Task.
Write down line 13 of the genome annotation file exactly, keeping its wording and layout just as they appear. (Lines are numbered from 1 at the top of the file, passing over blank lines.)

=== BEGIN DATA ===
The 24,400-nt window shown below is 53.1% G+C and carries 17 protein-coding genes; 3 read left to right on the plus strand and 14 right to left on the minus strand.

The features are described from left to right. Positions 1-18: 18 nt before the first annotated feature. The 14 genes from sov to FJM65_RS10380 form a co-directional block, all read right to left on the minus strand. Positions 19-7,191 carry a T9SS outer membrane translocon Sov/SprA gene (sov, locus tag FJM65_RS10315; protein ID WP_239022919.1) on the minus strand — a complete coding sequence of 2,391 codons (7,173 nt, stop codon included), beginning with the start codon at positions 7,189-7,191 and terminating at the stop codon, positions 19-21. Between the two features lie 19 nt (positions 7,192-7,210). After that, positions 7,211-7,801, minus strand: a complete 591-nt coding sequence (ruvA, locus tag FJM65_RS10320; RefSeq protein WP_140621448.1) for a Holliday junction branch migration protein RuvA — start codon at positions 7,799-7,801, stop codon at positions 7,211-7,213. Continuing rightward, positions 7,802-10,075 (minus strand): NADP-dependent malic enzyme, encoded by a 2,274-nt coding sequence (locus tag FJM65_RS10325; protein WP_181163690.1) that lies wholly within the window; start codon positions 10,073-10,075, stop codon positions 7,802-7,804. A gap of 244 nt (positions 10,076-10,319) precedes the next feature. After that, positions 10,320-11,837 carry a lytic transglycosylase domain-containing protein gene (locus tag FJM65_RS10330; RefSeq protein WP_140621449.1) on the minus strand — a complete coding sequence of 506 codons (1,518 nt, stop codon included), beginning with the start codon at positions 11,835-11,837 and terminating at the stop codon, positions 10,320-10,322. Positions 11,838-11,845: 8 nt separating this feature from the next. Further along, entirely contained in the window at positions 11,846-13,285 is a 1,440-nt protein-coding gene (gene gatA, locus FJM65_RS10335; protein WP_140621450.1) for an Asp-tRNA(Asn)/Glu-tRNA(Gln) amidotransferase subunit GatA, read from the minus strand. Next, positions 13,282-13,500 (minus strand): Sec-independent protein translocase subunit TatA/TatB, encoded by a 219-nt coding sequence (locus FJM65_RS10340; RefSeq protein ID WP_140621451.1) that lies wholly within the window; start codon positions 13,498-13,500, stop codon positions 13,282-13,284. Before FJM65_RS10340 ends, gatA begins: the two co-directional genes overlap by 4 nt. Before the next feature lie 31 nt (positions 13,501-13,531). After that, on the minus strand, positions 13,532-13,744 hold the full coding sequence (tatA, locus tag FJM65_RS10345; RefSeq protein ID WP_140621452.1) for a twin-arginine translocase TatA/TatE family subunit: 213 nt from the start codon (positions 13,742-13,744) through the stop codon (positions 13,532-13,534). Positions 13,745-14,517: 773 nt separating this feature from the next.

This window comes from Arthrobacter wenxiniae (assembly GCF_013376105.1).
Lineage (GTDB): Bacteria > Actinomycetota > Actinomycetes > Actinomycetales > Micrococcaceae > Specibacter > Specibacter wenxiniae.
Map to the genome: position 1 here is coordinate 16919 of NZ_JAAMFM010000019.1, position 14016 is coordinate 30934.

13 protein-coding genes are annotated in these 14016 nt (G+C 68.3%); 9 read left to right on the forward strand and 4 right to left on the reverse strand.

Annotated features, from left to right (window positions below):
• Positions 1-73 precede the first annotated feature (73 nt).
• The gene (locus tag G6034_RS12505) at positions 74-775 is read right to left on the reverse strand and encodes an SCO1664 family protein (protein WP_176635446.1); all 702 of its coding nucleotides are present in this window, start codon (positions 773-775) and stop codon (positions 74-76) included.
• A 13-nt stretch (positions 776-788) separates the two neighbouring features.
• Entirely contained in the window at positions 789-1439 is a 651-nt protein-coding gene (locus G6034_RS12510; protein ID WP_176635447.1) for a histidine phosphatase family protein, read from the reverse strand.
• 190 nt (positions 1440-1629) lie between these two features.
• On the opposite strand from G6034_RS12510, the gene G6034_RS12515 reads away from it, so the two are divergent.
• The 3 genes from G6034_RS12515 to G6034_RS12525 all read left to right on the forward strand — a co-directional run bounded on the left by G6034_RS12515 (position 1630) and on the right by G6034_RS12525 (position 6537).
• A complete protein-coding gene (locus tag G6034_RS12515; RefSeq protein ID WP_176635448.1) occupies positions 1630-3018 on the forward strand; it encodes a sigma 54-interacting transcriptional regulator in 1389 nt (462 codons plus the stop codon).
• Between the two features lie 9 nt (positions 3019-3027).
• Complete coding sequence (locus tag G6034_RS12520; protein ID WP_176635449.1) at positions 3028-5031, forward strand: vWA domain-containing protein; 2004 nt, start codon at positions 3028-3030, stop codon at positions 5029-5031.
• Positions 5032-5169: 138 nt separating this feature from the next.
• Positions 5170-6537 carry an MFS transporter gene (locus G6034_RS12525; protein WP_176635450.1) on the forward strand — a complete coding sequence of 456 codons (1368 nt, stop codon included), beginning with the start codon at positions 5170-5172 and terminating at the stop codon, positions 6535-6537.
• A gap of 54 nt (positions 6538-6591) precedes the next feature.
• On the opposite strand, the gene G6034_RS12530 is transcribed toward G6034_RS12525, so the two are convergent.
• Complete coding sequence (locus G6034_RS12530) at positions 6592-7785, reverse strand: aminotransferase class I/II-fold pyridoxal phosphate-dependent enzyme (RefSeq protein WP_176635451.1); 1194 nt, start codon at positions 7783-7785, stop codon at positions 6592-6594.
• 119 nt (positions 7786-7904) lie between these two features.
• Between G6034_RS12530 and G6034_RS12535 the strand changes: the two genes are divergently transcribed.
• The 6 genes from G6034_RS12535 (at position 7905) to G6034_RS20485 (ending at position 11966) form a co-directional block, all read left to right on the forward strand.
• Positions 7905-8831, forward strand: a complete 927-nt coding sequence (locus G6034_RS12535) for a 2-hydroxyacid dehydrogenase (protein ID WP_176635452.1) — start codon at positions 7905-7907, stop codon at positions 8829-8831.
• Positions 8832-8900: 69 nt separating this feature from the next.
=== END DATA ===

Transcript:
• On the opposite strand from G6034_RS12510, the gene G6034_RS12515 reads away from it, so the two are divergent.